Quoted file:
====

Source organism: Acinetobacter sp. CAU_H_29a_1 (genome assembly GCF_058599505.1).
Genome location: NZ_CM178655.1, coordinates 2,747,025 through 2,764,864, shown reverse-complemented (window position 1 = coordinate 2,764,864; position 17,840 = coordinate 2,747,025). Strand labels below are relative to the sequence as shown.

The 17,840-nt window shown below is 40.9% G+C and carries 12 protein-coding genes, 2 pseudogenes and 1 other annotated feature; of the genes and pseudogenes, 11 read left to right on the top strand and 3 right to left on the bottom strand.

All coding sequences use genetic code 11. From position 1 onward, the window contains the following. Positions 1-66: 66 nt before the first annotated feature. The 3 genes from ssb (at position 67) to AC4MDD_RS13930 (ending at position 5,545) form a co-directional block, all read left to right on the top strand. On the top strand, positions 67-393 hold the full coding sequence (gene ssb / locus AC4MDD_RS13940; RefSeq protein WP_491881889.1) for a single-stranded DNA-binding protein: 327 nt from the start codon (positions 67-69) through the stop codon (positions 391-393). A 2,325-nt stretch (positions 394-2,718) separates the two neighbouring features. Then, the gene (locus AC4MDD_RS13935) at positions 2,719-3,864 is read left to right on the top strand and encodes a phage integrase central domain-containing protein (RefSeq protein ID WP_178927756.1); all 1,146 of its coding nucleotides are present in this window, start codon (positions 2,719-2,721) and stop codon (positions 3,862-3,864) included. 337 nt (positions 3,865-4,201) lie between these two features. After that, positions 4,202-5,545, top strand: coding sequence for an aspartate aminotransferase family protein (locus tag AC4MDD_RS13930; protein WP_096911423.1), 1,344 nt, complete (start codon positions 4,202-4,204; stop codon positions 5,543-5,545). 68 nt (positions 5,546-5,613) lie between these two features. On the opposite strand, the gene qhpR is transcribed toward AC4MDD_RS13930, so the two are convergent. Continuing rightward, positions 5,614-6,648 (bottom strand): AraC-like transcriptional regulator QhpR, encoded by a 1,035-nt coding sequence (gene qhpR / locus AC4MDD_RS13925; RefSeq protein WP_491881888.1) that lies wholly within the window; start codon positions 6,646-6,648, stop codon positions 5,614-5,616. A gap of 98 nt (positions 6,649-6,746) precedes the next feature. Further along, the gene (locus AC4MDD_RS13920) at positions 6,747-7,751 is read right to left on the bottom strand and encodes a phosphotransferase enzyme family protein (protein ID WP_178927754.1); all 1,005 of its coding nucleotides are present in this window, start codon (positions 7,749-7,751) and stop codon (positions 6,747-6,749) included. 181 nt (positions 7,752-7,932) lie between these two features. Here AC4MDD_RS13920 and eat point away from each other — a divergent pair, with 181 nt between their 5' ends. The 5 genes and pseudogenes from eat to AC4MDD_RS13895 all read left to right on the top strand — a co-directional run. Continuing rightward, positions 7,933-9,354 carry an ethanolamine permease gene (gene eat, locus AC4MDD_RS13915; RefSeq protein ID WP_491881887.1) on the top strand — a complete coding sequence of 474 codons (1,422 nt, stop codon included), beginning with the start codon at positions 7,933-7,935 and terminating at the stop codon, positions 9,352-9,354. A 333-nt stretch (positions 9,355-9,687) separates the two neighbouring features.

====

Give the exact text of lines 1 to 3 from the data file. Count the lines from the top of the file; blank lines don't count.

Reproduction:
Source organism: Acinetobacter sp. CAU_H_29a_1 (genome assembly GCF_058599505.1).
Genome location: NZ_CM178655.1, coordinates 2,747,025 through 2,764,864, shown reverse-complemented (window position 1 = coordinate 2,764,864; position 17,840 = coordinate 2,747,025). Strand labels below are relative to the sequence as shown.

The 17,840-nt window shown below is 40.9% G+C and carries 12 protein-coding genes, 2 pseudogenes and 1 other annotated feature; of the genes and pseudogenes, 11 read left to right on the top strand and 3 right to left on the bottom strand.